The outhouse — referred to in polite company as the privy — is one of America’s camp icons. While typically not glamorous, these outdoor facilities are a tolerated necessity at hunting and summer camps. And for those of us who have used one (or more), it’s evident that each has character and personality that reflect its owner(s).
So when we were considering what to do to try to top the Bangor Daily News Original Ice Shack Contest that was held last winter, a contest featuring Maine’s iconic camp fixtures only seemed natural. We’re not trying to be gross or inappropriate, but rather we’d like to honor these facilities and showcase some of the best and most creative outhouses our readers have to offer — so get your entries ready for the Bangor Daily News Original Outhouse Contest sponsored by Whitten’s 2-Way Service Inc. of Brewer and 304 Stillwater Avenue Furniture in Bangor.
Not only was our outhouse a necessity, but stories about our Concord Pond camp’s facility are familiar tales from my childhood — and I’m sure many of you have a few to tell, too.
There’s the one that’s been passed down over the years about the time my cousin was sneaking a cigarette and dropped it down one of the holes and caught the luxurious two-seater on fire.
My grandfather (Barpie to us) also used to escape to the outhouse for some quiet time without children to pester him, and it was perfectly normal to hear him reading poetry aloud from his wooden throne. A favorite he used to quote from was “The Passing of the Backhouse,” believed to be written by James Whitcomb Riley, although there is some dispute.
The first few lines read:
When memory keeps me company and moves to smiles and tears,
A weather-beaten object looms through the mist of years.
Behind the house and barn it stood, a half a mile or more.
And hurrying feet a path had made straight to its swinging door.
Its architecture was a type of simple classic art.
But in the tragedy of life it played a leading part …
Then there was the time that my mom and I locked my dad outside the outhouse with a skunk that was out for an evening stroll. Dad used to walk us out back with a flashlight right before we went to bed to make one last “nature call,” and as mom and I sat side-by-side on the two-seater, we heard him say, “Oh [expletive], a skunk.”
Mom immediately held the door shut tightly, leaving Dad outside to fend for himself while we were safe inside with an aroma that I’m not sure was much better than the skunk’s spray would have been. Fortunately for all of us, the skunk wandered off without incident.
Over time, what used to be a simple one-door wooden structure with two “seats” inside has transformed. I was surprised last summer to return to the rustic camp where I spent so many summer days jigging for frogs, fishing, picking blueberries, learning to paddle a canoe and swimming ‘til I turned into a prune to find the simple two-seater had been replaced by a glamorous NASCAR-themed outdoor restroom. The door had been painted as if it were a checkered flag and the inside decked out with posters, pennants and Matchbox cars of favorite racers. The “race” order of the cars changes depending on who last used the outhouse.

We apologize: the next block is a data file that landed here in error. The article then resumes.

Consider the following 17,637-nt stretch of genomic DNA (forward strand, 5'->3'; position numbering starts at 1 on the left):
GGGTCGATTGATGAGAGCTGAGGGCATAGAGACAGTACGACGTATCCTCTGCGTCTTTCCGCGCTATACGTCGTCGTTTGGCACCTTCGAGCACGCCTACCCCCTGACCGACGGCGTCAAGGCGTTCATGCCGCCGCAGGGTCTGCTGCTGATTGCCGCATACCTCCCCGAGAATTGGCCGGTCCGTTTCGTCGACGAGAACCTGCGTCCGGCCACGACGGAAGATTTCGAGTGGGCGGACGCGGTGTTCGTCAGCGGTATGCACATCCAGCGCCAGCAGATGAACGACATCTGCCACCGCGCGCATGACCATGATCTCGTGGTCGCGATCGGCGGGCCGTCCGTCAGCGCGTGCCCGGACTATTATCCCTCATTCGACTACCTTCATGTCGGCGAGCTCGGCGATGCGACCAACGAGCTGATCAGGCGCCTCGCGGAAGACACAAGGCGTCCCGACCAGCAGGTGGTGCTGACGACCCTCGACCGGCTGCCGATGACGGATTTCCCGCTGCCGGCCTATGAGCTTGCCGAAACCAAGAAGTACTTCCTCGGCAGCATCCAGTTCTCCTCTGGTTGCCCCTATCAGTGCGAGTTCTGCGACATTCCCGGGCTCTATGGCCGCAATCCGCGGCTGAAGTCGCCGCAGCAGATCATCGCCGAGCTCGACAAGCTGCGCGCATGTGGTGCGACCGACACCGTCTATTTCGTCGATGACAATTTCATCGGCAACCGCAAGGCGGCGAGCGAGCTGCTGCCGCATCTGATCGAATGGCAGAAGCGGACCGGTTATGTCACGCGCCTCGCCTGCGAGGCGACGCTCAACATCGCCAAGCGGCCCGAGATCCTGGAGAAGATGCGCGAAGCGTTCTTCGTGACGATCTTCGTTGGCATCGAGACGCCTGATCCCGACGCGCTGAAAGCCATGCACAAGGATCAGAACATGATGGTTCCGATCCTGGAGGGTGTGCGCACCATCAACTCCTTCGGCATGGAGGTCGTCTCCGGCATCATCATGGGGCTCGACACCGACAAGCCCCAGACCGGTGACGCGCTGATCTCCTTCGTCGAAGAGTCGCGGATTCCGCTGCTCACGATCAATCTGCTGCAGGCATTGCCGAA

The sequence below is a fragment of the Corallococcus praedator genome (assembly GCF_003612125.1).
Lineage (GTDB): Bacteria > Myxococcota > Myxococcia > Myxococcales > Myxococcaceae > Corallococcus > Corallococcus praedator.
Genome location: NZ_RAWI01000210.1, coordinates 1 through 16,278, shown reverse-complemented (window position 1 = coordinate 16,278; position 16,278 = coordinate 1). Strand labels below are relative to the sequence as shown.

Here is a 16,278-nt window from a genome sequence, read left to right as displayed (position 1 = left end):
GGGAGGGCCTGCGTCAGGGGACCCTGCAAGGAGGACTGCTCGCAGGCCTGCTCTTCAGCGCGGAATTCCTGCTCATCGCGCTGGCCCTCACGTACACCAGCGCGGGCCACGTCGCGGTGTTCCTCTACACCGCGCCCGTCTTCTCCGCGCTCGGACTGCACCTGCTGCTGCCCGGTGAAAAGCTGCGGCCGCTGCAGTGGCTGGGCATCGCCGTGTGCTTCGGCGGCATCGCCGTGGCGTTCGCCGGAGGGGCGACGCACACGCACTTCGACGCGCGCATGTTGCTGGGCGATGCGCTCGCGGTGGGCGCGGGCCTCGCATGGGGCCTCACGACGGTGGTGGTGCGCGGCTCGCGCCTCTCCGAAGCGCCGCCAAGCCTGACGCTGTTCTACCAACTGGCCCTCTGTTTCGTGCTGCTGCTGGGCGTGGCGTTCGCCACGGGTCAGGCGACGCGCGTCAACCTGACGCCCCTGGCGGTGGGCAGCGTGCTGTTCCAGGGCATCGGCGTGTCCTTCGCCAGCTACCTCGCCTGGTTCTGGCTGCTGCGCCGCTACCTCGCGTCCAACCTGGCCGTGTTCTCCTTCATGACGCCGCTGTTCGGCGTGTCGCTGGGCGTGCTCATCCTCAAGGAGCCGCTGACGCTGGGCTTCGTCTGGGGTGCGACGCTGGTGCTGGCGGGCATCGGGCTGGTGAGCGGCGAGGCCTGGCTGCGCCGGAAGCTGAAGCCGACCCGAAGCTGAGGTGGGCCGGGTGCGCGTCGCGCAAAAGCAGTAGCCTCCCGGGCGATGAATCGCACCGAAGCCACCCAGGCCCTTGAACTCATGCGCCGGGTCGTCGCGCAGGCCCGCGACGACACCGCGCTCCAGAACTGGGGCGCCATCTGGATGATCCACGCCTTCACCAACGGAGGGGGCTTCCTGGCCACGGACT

And while these outdoor facilities are familiar at camp, we must remember that they used to be a common outbuilding at homes across the country before plumbing and electricity gave us grand indoor facilities.
They also have become a source of community fun with outhouse races a common activity at some local fairs and events. The structures typically are put on skis or wheels and raced down a track (usually a blocked-off roadway).
But what we’re interested in is what you have to offer. Are you endowed with a prize-winning privy? This is your chance to showcase your little palace, claim bragging rights and take home a special trophy created by Atlantic Awards in Bangor. If you win, you’ll most definitely want to clear a space on the mantel (or in your outhouse) to show off the coveted trophy that’s topped with a very special golden outhouse — complete with half-moon cutout on the door. There’s also gift sets from Poo Pourri bathroom sprays.
Here’s what we’re asking you to do: Send us 1-4 color photos of your outhouse. Submit your entry online at bdn.to/out; if you don’t have access to a computer, you can mail your entry to Bangor Daily News Original Outhouse Contest, 491 Main St., Bangor 04401. You may also drop it off at the Buck Street entrance at our main office at 491 Main St. from 9 a.m. to 5 p.m. Monday-Friday. The deadline for entries to arrive by mail or be delivered in person is noon Monday, Aug. 23.
We also want to hear about what makes your outhouse outstanding, so be sure to include a short description along with your pictures. While there aren’t any categories, our panel of judges want to be wowed with your creativity — or perhaps it’s the history behind your privy that makes it special. Be sure to check out the gallery of entries on the website, and we’ll occasionally run a photo or two in the print edition of an entry that intrigues us.
Be sure to include with your entry your full name, address, phone number, email address and location of your outhouse. One entry per person. Prizes will be awarded for first, second and third places; winners will be notified by phone and-or email. All finalists will be announced in the Saturday, Aug. 27, edition of the Bangor Daily News and at the American Folk Festival on the Bangor Waterfront.